Submitted by Bibliofuture on August 21, 2012 - 10:44pm
Submitted by Bibliofuture on August 20, 2012 - 6:06pm
"The Story" on APM had this piece:
Ken Perenyi paints like Rembrandt - and Modigliani and Picasso. He can forge a brush stroke better than most, and for a time he actually sold his works as originals in the big auction houses. He had a close call with the F.B.I., and now he makes pieces that are labeled as copies. He calls himself a "master forger," and he tells his story in his book Caveat Emptor: The Secret Life of an American Art Forger.
Download MP3 here
Submitted by Bibliofuture on August 18, 2012 - 10:52am
We are nearing the election and some news stories and books may be appearing that are relevant for LISNEWS posts. I wanted to give some background on my thought process in regards to political posts.
I have zero interest in endorsing any candidate in this forum.
My posting a story that has a political topic, theme is not an endorsement of the specific article. If I am not endorsing the article why I am posting it would be a valid question. My answer would be that there are many articles and books that are good to be aware of whether you agree with their content or not. I would expect this to be a view held by many librarians but I have been surprised how often this is not the case. Too many times I have received a response to an article that assumes my motive in posting a story is me saying - "You must believe what is in this article" as compared to what I was trying to do was make people aware of an article.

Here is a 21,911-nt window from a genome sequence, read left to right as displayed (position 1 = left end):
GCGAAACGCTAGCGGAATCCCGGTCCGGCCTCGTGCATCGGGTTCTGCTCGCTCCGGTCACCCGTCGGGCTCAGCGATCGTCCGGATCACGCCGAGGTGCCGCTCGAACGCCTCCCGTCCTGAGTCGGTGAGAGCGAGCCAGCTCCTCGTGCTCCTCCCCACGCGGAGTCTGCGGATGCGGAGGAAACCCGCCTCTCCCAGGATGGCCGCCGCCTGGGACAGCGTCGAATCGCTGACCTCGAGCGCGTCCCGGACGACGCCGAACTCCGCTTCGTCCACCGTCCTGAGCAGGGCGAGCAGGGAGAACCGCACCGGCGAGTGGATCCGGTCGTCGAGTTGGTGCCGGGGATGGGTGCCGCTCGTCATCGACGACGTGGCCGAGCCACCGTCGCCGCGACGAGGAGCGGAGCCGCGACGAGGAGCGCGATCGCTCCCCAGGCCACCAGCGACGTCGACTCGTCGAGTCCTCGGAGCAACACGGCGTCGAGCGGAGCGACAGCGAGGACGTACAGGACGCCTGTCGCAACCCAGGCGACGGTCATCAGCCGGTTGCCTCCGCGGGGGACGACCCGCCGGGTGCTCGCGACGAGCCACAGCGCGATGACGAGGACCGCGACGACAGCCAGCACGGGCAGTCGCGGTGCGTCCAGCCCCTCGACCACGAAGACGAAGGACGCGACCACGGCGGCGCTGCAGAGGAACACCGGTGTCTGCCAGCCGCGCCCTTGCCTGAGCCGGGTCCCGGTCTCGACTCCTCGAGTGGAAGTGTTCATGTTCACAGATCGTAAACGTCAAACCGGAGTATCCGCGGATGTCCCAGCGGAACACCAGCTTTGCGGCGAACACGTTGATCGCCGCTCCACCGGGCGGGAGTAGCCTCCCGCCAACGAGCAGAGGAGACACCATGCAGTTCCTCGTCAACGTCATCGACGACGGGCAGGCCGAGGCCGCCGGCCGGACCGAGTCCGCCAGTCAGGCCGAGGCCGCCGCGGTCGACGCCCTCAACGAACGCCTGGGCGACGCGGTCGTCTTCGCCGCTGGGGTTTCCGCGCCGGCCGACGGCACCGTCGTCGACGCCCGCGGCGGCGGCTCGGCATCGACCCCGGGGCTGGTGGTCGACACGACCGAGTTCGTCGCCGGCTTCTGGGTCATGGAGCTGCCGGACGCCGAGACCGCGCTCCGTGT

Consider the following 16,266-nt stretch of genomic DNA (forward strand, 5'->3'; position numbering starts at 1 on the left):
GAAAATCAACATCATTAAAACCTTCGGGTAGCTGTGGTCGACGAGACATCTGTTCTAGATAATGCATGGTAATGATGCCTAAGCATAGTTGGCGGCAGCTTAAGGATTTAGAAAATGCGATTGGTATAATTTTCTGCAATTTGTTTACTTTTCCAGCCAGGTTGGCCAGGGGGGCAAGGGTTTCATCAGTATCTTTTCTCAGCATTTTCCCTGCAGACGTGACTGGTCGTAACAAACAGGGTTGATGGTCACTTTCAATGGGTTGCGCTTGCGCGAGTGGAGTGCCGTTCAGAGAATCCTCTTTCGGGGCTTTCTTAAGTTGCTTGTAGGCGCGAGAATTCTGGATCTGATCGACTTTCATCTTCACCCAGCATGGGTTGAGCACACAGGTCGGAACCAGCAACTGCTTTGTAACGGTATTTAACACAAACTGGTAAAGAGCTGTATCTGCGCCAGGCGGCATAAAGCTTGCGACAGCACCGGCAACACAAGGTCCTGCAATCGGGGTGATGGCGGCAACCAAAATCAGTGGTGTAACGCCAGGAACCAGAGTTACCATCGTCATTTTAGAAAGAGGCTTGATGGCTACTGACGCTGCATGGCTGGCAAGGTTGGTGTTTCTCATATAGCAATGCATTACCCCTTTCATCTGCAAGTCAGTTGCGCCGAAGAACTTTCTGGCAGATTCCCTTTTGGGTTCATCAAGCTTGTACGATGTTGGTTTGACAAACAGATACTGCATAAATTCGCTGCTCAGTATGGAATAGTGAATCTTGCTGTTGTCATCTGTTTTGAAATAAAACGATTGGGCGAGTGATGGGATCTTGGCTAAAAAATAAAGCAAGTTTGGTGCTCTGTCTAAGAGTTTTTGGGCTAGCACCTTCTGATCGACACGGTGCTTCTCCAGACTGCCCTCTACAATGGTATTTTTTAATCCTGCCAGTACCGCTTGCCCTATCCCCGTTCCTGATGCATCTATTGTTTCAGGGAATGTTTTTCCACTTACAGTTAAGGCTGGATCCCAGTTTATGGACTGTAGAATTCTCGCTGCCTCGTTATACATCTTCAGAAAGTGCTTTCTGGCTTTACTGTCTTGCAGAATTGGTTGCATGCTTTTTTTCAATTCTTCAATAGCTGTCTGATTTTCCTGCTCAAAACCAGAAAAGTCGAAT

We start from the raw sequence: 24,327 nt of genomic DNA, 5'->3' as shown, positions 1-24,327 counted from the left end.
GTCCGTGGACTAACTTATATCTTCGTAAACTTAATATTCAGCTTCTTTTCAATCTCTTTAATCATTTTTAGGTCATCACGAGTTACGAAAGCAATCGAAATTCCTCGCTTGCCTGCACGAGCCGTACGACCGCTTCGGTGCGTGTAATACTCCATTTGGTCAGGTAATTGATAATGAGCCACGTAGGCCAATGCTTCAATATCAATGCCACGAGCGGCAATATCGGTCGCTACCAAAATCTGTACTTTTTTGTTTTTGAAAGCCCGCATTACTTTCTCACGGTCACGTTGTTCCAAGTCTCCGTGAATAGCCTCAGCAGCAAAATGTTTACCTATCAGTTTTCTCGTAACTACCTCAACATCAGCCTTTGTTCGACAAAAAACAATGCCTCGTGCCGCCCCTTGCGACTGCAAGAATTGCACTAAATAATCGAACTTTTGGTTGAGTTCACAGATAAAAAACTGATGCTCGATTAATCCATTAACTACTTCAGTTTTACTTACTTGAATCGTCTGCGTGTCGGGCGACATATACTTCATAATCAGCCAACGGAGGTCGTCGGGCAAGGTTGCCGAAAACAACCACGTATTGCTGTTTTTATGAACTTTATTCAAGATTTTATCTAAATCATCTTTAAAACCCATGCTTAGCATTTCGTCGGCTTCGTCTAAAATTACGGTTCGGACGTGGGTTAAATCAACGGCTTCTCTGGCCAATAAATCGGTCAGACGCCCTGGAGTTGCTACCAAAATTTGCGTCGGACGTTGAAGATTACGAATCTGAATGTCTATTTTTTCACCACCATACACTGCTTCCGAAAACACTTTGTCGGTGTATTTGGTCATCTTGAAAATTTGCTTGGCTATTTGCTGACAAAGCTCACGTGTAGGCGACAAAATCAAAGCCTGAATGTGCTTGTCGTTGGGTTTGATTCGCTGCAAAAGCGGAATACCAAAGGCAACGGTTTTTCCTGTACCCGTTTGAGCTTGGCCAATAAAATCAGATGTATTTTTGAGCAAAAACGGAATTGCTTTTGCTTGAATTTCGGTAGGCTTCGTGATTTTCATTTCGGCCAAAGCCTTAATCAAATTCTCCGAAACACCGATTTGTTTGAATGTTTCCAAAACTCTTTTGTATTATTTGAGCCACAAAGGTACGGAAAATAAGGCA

If you think an article does not belong on the site say so. If you think an article makes a good point consider leaving a comment mentioning what that is. If an article makes a bad point consider commenting on that. More discussion is better than less discussion.
Submitted by Bibliofuture on August 17, 2012 - 5:17pm
Submitted by Bibliofuture on August 14, 2012 - 12:28pm
Perhaps the revolution has reached an evolutionary stage
Excerpt: The dizzying pace at which US consumers were switching from print to digital couldn’t last forever. Based on the numbers being published by the AAP, with a huge assist in interpretation by Michael Cader at Publishers Lunch, it seems that the slowdown has become very noticeable in the past 12 months.